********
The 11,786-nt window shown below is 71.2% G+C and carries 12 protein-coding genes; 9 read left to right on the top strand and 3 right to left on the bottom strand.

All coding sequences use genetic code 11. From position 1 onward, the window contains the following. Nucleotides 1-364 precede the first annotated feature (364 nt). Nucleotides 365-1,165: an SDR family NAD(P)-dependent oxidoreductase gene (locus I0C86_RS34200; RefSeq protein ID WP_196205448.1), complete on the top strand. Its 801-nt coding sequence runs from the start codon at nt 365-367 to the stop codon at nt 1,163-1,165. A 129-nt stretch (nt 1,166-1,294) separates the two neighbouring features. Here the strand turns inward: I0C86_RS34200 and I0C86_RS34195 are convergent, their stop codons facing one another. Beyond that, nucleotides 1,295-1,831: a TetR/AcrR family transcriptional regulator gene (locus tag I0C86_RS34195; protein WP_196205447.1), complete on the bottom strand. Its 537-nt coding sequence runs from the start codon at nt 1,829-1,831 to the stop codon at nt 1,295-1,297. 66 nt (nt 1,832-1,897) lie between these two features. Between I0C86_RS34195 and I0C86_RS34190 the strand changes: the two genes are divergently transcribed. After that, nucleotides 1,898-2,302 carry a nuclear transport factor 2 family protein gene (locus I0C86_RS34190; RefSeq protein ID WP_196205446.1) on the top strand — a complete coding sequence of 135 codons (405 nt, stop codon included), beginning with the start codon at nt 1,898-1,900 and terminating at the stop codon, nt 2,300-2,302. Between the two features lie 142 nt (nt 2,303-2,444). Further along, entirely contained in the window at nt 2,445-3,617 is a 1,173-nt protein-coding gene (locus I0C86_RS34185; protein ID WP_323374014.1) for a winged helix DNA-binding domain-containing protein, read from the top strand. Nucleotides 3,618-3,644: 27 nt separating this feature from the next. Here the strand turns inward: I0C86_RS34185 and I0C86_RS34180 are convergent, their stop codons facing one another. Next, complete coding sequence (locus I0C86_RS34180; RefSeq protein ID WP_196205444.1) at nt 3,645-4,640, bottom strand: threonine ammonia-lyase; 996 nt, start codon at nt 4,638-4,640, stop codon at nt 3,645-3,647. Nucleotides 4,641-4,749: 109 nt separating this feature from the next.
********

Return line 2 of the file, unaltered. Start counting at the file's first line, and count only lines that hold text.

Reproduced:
All coding sequences use genetic code 11. From position 1 onward, the window contains the following. Nucleotides 1-364 precede the first annotated feature (364 nt). Nucleotides 365-1,165: an SDR family NAD(P)-dependent oxidoreductase gene (locus I0C86_RS34200; RefSeq protein ID WP_196205448.1), complete on the top strand. Its 801-nt coding sequence runs from the start codon at nt 365-367 to the stop codon at nt 1,163-1,165. A 129-nt stretch (nt 1,166-1,294) separates the two neighbouring features. Here the strand turns inward: I0C86_RS34200 and I0C86_RS34195 are convergent, their stop codons facing one another. Beyond that, nucleotides 1,295-1,831: a TetR/AcrR family transcriptional regulator gene (locus tag I0C86_RS34195; protein WP_196205447.1), complete on the bottom strand. Its 537-nt coding sequence runs from the start codon at nt 1,829-1,831 to the stop codon at nt 1,295-1,297. 66 nt (nt 1,832-1,897) lie between these two features. Between I0C86_RS34195 and I0C86_RS34190 the strand changes: the two genes are divergently transcribed. After that, nucleotides 1,898-2,302 carry a nuclear transport factor 2 family protein gene (locus I0C86_RS34190; RefSeq protein ID WP_196205446.1) on the top strand — a complete coding sequence of 135 codons (405 nt, stop codon included), beginning with the start codon at nt 1,898-1,900 and terminating at the stop codon, nt 2,300-2,302. Between the two features lie 142 nt (nt 2,303-2,444). Further along, entirely contained in the window at nt 2,445-3,617 is a 1,173-nt protein-coding gene (locus I0C86_RS34185; protein ID WP_323374014.1) for a winged helix DNA-binding domain-containing protein, read from the top strand. Nucleotides 3,618-3,644: 27 nt separating this feature from the next. Here the strand turns inward: I0C86_RS34185 and I0C86_RS34180 are convergent, their stop codons facing one another. Next, complete coding sequence (locus I0C86_RS34180; RefSeq protein ID WP_196205444.1) at nt 3,645-4,640, bottom strand: threonine ammonia-lyase; 996 nt, start codon at nt 4,638-4,640, stop codon at nt 3,645-3,647. Nucleotides 4,641-4,749: 109 nt separating this feature from the next.